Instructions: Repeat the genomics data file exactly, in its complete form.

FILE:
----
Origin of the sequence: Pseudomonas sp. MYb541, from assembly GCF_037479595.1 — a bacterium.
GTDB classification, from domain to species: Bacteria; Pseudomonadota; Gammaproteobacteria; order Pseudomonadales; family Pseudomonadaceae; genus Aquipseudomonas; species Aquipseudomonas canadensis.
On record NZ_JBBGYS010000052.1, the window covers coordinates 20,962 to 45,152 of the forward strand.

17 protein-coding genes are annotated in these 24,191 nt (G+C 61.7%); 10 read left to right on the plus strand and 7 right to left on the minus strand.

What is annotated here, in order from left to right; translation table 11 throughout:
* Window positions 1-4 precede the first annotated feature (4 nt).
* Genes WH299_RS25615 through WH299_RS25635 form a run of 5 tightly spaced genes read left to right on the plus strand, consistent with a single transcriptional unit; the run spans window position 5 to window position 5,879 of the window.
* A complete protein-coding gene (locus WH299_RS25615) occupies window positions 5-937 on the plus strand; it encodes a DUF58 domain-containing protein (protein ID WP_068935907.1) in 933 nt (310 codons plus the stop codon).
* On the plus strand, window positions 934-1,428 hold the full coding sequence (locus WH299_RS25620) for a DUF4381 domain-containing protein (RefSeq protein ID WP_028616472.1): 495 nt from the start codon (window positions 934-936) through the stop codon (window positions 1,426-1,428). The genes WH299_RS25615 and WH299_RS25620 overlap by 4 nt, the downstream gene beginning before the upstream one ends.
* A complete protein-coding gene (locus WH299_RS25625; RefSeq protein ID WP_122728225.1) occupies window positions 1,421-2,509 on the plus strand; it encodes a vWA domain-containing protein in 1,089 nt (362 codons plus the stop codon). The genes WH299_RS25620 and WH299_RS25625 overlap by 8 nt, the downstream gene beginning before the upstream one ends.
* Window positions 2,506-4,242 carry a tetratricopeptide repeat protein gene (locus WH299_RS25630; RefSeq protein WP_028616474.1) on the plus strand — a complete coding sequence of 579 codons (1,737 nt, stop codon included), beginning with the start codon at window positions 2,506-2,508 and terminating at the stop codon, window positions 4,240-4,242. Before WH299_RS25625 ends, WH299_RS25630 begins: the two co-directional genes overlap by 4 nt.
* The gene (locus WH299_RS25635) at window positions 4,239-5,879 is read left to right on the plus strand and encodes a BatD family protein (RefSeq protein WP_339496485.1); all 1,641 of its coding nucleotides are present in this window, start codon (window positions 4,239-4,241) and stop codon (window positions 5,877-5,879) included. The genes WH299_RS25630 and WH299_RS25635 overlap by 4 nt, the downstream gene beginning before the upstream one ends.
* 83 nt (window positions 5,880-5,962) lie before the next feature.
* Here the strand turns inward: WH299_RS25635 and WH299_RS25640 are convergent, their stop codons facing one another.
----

Origin of the sequence: Pseudomonas sp. MYb541, from assembly GCF_037479595.1 — a bacterium.
GTDB classification, from domain to species: Bacteria; Pseudomonadota; Gammaproteobacteria; order Pseudomonadales; family Pseudomonadaceae; genus Aquipseudomonas; species Aquipseudomonas canadensis.
On record NZ_JBBGYS010000052.1, the window covers coordinates 20,962 to 45,152 of the forward strand.

17 protein-coding genes are annotated in these 24,191 nt (G+C 61.7%); 10 read left to right on the plus strand and 7 right to left on the minus strand.

What is annotated here, in order from left to right; translation table 11 throughout:
* Window positions 1-4 precede the first annotated feature (4 nt).
* Genes WH299_RS25615 through WH299_RS25635 form a run of 5 tightly spaced genes read left to right on the plus strand, consistent with a single transcriptional unit; the run spans window position 5 to window position 5,879 of the window.
* A complete protein-coding gene (locus WH299_RS25615) occupies window positions 5-937 on the plus strand; it encodes a DUF58 domain-containing protein (protein ID WP_068935907.1) in 933 nt (310 codons plus the stop codon).
* On the plus strand, window positions 934-1,428 hold the full coding sequence (locus WH299_RS25620) for a DUF4381 domain-containing protein (RefSeq protein ID WP_028616472.1): 495 nt from the start codon (window positions 934-936) through the stop codon (window positions 1,426-1,428). The genes WH299_RS25615 and WH299_RS25620 overlap by 4 nt, the downstream gene beginning before the upstream one ends.
* A complete protein-coding gene (locus WH299_RS25625; RefSeq protein ID WP_122728225.1) occupies window positions 1,421-2,509 on the plus strand; it encodes a vWA domain-containing protein in 1,089 nt (362 codons plus the stop codon). The genes WH299_RS25620 and WH299_RS25625 overlap by 8 nt, the downstream gene beginning before the upstream one ends.
* Window positions 2,506-4,242 carry a tetratricopeptide repeat protein gene (locus WH299_RS25630; RefSeq protein WP_028616474.1) on the plus strand — a complete coding sequence of 579 codons (1,737 nt, stop codon included), beginning with the start codon at window positions 2,506-2,508 and terminating at the stop codon, window positions 4,240-4,242. Before WH299_RS25625 ends, WH299_RS25630 begins: the two co-directional genes overlap by 4 nt.
* The gene (locus WH299_RS25635) at window positions 4,239-5,879 is read left to right on the plus strand and encodes a BatD family protein (RefSeq protein WP_339496485.1); all 1,641 of its coding nucleotides are present in this window, start codon (window positions 4,239-4,241) and stop codon (window positions 5,877-5,879) included. The genes WH299_RS25630 and WH299_RS25635 overlap by 4 nt, the downstream gene beginning before the upstream one ends.
* 83 nt (window positions 5,880-5,962) lie before the next feature.
* Here the strand turns inward: WH299_RS25635 and WH299_RS25640 are convergent, their stop codons facing one another.